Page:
Therapy & Coaching While Becoming The CEO In Your Life
By: Dr. Tomi Mitchell
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In this episode, I, your host, Dr. Tomi Mitchell, had the pleasure of interviewing the lovely Dr. Robin Buckley
About our Guest
Dr. Robin Buckley, CPC, helps high-achieving clients thrive in their careers and relationships. She is an author, public speaker, and cognitive-behavioral coach who works with executive women and high-performance couples. Her proprietary coaching model uses a business framework and cognitive-behavioral strategies to support clients in creating and executing concrete, strategic plans for developing their careers and relationships.
The founder of Insights Group Psychological & Coaching Services, Dr. Buckley has a Ph.D. in clinical psychology and served as a doctoral professor and dissertation chair for students in business, leadership, education, and healthcare. She has published two books, including Voices From the Village: Advice for Girls on the Verge of Adulthood. Dr. Buckley is a columnist for Entrepreneur.com and has been featured as an expert on multiple media platforms, including Thrive Global, Authority Magazine, Nike, various podcasts, News Radio 96.7, and WGN Radio 720.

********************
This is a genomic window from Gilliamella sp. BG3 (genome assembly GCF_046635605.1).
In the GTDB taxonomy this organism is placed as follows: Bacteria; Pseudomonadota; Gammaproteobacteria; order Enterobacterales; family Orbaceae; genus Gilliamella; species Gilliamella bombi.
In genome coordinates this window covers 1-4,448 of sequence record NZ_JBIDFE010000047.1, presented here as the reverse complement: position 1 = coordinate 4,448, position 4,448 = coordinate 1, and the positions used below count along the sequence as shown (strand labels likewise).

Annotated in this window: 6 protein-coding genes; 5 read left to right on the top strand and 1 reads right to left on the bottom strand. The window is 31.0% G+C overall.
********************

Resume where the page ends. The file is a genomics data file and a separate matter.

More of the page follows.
Dr. Tomi Mitchell 0:07
Hello everyone, this is your host Dr. Tomi Mitchell from the Mental Health and Wellness show. Today I have the pleasure of introducing Dr. Robin Buckley, CFPC. She helps high achieving clients thrive in their careers and relationships. She is an author, public speaker and cognitive behavioral coach who works with executive women and high performance couples. Her proprietary coaching model uses a business framework and cognitive behavioral strategies to help support clients in creating and executing concrete strategic plans for developing their careers and relationships. The founder of insights group psychological and coaching services. Dr. Buckley has a PhD in Clinical Psychology and served as a doctoral profession and dissertation chair for students in business leadership, education and health care. She has published two books including Voices From The Village, Advice For Girls On The Verge Of Adulthood. And also Dr. Buckley is a communist for entrepreneur.com and has been featured as an expert on multiple media platforms, including Thrive Global, Authority Magazine, Nike, various podcasts, news, Radio 96.7, and WG and Radio 720. So with no further ado, Robin thank you for coming today.